FL and YG both contributed to the experimental development, the data analysis and the writing of the manuscript.
The work benefitted from financial support through research grants ANR-2010-BLAN-604-01, ANR-08-BLANC-0227-CSD6 and ANR-06-JCJC-0144.
Conflict of Interest Statement
The authors declare that the research was conducted in the absence of any commercial or financial relationships that could be construed as a potential conflict of interest.
We are grateful to R. L. Penn and D. Burleson for the synthesis and use of the J-1 hematite sample. This is IPGP contribution 3870.
The Supplementary Material for this article can be found online at: https://www.frontiersin.org/article/10.3389/feart.2017.00061/full#supplementary-material
MPMS sequence for the experimental protocol is available as Supplemental Material. For further inquiries or access to the MPMS sequences and the experimental data presented herein validating the new protocol, the reader may contact the corresponding author.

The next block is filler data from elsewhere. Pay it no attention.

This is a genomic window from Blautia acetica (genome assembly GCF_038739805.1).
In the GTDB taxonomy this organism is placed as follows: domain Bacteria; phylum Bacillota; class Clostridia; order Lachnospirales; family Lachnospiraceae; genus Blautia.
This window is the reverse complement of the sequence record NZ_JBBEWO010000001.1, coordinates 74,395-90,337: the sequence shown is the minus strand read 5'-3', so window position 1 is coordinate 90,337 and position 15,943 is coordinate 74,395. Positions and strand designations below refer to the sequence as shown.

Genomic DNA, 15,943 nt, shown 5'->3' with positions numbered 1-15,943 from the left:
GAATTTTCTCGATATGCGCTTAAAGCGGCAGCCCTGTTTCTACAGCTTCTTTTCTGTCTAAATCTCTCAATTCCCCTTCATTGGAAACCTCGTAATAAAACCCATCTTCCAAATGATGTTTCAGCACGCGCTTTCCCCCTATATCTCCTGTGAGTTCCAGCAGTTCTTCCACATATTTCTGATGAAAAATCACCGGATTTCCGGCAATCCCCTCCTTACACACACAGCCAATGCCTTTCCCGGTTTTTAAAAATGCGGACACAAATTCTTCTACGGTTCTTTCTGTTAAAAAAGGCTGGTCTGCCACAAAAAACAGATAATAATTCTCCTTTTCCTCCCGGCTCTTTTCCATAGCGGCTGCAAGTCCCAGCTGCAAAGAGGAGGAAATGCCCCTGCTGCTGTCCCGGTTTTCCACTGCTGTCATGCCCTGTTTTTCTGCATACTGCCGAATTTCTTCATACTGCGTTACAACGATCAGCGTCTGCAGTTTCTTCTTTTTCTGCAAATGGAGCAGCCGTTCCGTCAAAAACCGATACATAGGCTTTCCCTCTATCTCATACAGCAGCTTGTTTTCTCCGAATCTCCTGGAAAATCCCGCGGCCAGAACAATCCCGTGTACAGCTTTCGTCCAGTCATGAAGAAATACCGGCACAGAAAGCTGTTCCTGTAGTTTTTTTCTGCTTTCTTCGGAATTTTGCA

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Keywords: low-temperature magnetism, demagnetization, remanence, magnetite, hematite, goethite, maghemite, nanoparticles
Citation: Lagroix F and Guyodo Y (2017) A New Tool for Separating the Magnetic Mineralogy of Complex Mineral Assemblages from Low Temperature Magnetic Behavior. Front. Earth Sci. 5:61. doi: 10.3389/feart.2017.00061
Received: 12 May 2017; Accepted: 11 July 2017;
Published: 28 July 2017.
Edited by:Alexandra Abrajevitch, Institute of Tectonics and Geophysics named after Y. A. Kosygin (RAS), Russia
Reviewed by:Simo Spassov, Royal Meteorological Institute of Belgium, Belgium
Ann Marie Hirt, ETH Zurich, Switzerland
Copyright © 2017 Lagroix and Guyodo. This is an open-access article distributed under the terms of the Creative Commons Attribution License (CC BY). The use, distribution or reproduction in other forums is permitted, provided the original author(s) or licensor are credited and that the original publication in this journal is cited, in accordance with accepted academic practice. No use, distribution or reproduction is permitted which does not comply with these terms.
*Correspondence: Yohan Guyodo, firstname.lastname@example.org